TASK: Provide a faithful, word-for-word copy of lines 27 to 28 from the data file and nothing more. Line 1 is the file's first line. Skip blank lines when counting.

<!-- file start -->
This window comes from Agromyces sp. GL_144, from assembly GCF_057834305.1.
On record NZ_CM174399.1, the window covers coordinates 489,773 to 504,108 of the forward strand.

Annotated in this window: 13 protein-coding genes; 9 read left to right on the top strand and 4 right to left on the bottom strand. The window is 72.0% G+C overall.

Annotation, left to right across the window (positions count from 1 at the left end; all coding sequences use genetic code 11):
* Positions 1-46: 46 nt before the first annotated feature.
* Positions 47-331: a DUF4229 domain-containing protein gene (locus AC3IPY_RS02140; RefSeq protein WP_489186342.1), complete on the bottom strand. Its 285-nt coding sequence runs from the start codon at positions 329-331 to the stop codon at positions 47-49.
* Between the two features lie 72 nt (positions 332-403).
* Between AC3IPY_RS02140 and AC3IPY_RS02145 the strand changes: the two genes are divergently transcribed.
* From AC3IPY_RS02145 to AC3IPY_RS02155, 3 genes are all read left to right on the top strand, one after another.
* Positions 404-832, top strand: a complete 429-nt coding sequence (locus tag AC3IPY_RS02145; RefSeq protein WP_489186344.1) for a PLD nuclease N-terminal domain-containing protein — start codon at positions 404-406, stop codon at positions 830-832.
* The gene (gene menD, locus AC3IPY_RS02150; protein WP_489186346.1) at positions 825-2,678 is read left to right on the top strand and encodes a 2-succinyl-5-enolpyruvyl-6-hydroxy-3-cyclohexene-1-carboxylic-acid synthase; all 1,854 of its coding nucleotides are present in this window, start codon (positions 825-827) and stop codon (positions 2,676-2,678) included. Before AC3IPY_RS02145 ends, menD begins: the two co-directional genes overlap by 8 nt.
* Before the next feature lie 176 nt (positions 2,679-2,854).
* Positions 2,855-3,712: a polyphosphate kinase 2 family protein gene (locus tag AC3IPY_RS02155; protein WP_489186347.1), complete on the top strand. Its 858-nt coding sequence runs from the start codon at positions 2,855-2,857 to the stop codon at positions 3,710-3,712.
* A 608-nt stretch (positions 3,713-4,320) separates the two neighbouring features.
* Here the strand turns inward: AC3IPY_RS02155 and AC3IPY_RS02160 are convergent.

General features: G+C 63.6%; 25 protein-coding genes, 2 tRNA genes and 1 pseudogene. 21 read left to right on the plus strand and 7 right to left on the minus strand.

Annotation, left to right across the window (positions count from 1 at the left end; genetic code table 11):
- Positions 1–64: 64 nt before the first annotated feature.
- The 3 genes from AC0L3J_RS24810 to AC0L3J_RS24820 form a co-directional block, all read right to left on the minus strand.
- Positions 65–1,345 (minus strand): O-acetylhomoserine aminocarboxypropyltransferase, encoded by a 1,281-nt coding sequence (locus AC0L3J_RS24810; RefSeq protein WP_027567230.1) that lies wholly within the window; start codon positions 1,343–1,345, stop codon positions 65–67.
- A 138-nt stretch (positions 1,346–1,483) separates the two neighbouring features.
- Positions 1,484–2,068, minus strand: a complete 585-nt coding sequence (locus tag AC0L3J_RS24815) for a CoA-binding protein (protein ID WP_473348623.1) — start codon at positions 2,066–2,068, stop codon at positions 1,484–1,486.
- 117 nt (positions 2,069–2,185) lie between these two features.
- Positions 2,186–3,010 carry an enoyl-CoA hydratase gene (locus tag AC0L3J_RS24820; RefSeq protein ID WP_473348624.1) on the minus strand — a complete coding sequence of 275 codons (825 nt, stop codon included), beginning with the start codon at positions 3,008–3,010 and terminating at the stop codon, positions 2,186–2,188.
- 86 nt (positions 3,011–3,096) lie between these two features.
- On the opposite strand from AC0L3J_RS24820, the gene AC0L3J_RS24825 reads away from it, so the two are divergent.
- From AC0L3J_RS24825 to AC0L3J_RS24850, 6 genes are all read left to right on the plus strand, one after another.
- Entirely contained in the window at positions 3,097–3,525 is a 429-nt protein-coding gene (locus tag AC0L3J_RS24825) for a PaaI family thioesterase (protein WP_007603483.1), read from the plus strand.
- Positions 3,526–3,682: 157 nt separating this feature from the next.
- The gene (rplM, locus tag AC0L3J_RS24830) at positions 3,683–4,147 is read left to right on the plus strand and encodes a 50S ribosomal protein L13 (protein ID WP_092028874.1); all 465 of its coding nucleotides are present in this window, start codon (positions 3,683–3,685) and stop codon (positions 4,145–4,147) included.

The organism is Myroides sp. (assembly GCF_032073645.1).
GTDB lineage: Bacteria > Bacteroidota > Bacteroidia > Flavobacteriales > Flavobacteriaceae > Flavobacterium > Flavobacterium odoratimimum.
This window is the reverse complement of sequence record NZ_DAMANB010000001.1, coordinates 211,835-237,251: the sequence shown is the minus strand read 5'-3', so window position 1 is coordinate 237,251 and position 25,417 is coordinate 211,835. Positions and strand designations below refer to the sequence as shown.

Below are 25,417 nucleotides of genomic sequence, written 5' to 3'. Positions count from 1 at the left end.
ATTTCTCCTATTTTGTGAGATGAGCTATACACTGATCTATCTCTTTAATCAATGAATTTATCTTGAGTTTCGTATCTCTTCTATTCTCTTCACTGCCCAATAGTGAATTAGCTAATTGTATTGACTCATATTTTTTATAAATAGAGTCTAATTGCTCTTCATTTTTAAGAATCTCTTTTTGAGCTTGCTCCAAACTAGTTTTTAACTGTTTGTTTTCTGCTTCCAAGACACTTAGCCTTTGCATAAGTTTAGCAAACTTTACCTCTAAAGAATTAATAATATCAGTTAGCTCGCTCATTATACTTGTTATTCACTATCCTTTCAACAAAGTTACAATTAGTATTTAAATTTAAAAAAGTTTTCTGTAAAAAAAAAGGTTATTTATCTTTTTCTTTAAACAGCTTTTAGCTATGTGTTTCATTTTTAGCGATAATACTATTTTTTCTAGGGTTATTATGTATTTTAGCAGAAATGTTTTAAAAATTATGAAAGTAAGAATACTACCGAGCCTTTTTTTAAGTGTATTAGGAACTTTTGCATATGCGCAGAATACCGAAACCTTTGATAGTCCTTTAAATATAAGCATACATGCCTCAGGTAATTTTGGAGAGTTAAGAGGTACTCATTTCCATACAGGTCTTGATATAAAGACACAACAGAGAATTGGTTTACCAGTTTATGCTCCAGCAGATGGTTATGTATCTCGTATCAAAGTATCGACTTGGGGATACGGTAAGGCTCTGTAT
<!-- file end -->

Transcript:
- From AC0L3J_RS24825 to AC0L3J_RS24850, 6 genes are all read left to right on the plus strand, one after another.
- Entirely contained in the window at positions 3,097–3,525 is a 429-nt protein-coding gene (locus tag AC0L3J_RS24825) for a PaaI family thioesterase (protein WP_007603483.1), read from the plus strand.